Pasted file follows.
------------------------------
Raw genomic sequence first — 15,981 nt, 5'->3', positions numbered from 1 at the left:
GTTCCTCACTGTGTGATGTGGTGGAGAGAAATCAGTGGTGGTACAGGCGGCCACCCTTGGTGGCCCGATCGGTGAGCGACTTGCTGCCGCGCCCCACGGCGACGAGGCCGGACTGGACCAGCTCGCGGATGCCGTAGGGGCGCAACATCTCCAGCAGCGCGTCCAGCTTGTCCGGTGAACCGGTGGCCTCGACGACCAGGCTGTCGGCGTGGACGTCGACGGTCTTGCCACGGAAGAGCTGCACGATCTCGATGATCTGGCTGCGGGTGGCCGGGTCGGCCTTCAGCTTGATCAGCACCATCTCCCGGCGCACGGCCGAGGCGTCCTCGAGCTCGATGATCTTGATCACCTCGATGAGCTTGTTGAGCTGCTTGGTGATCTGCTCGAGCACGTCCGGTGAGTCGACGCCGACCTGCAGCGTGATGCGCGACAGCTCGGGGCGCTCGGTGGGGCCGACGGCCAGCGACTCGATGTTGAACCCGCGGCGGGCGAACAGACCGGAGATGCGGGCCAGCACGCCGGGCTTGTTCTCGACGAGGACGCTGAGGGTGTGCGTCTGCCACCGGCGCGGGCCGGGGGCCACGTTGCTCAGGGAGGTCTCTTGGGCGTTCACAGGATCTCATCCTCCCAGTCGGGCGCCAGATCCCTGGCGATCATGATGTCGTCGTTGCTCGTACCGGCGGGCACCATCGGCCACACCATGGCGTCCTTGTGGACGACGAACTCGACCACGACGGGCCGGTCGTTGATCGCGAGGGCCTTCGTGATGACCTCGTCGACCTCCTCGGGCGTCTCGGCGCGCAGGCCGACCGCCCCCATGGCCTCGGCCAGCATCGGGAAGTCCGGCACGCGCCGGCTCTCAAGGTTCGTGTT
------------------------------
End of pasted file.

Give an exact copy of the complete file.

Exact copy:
Raw genomic sequence first — 15,981 nt, 5'->3', positions numbered from 1 at the left:
GTTCCTCACTGTGTGATGTGGTGGAGAGAAATCAGTGGTGGTACAGGCGGCCACCCTTGGTGGCCCGATCGGTGAGCGACTTGCTGCCGCGCCCCACGGCGACGAGGCCGGACTGGACCAGCTCGCGGATGCCGTAGGGGCGCAACATCTCCAGCAGCGCGTCCAGCTTGTCCGGTGAACCGGTGGCCTCGACGACCAGGCTGTCGGCGTGGACGTCGACGGTCTTGCCACGGAAGAGCTGCACGATCTCGATGATCTGGCTGCGGGTGGCCGGGTCGGCCTTCAGCTTGATCAGCACCATCTCCCGGCGCACGGCCGAGGCGTCCTCGAGCTCGATGATCTTGATCACCTCGATGAGCTTGTTGAGCTGCTTGGTGATCTGCTCGAGCACGTCCGGTGAGTCGACGCCGACCTGCAGCGTGATGCGCGACAGCTCGGGGCGCTCGGTGGGGCCGACGGCCAGCGACTCGATGTTGAACCCGCGGCGGGCGAACAGACCGGAGATGCGGGCCAGCACGCCGGGCTTGTTCTCGACGAGGACGCTGAGGGTGTGCGTCTGCCACCGGCGCGGGCCGGGGGCCACGTTGCTCAGGGAGGTCTCTTGGGCGTTCACAGGATCTCATCCTCCCAGTCGGGCGCCAGATCCCTGGCGATCATGATGTCGTCGTTGCTCGTACCGGCGGGCACCATCGGCCACACCATGGCGTCCTTGTGGACGACGAACTCGACCACGACGGGCCGGTCGTTGATCGCGAGGGCCTTCGTGATGACCTCGTCGACCTCCTCGGGCGTCTCGGCGCGCAGGCCGACCGCCCCCATGGCCTCGGCCAGCATCGGGAAGTCCGGCACGCGCCGGCTCTCAAGGTTCGTGTT